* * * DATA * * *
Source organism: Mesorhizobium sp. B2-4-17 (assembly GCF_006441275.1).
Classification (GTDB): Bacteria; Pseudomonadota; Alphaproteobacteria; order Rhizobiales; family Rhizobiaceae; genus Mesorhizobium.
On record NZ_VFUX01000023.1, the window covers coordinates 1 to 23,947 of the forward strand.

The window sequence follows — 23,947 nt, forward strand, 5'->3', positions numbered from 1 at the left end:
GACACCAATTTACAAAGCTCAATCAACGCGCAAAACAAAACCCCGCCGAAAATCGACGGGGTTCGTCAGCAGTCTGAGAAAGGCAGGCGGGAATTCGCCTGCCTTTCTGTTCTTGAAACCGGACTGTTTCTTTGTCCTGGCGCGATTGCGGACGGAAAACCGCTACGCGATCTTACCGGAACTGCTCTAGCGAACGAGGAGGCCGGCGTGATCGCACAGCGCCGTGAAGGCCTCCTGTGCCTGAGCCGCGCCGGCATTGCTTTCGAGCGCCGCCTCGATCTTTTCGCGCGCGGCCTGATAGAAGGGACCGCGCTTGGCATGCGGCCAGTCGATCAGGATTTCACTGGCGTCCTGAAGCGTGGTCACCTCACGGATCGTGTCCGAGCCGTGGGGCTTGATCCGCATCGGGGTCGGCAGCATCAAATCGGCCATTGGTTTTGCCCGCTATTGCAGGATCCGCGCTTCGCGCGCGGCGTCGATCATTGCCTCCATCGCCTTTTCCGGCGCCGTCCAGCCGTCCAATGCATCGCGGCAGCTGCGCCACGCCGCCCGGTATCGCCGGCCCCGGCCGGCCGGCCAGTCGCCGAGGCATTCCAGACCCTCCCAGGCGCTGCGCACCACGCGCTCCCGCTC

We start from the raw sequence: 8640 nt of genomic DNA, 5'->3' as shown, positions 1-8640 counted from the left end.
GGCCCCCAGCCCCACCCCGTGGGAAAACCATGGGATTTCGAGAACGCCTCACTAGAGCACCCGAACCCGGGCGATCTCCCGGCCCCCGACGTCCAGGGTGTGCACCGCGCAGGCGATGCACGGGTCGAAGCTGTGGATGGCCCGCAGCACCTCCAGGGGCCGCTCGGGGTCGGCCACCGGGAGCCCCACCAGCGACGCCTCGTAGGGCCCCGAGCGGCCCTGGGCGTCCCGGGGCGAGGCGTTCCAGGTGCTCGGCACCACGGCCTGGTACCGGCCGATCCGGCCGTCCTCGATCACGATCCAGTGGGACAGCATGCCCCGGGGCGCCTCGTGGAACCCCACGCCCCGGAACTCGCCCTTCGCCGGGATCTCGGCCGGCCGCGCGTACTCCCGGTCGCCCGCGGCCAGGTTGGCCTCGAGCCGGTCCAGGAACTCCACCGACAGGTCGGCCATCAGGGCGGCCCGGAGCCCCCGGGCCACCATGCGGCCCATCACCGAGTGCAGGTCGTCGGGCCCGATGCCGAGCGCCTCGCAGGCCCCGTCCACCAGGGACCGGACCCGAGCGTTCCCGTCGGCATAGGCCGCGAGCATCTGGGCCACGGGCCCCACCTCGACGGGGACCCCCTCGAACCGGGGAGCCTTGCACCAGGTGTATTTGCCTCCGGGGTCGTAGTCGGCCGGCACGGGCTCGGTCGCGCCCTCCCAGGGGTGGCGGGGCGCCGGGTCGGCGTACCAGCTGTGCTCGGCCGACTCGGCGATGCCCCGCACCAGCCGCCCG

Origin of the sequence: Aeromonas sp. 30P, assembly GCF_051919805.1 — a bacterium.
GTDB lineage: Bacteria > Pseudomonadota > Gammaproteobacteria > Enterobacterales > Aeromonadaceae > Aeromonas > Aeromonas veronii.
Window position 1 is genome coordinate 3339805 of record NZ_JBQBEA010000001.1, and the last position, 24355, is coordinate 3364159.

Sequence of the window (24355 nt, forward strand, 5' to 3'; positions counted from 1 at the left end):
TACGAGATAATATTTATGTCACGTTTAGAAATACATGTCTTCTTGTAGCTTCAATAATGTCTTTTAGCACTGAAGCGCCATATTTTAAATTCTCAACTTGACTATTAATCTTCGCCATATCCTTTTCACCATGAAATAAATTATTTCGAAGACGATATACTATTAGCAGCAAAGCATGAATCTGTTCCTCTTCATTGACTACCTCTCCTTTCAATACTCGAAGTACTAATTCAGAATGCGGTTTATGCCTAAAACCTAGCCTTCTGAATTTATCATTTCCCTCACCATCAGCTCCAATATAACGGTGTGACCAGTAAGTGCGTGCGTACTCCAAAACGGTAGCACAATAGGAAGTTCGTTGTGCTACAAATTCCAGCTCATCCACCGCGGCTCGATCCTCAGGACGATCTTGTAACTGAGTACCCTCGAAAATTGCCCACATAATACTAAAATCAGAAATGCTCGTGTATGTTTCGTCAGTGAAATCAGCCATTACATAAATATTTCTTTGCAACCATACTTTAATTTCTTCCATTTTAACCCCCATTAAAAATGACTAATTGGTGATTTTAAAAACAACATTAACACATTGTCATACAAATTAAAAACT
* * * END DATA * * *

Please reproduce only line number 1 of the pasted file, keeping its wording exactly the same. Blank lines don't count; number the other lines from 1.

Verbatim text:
Source organism: Mesorhizobium sp. B2-4-17 (assembly GCF_006441275.1).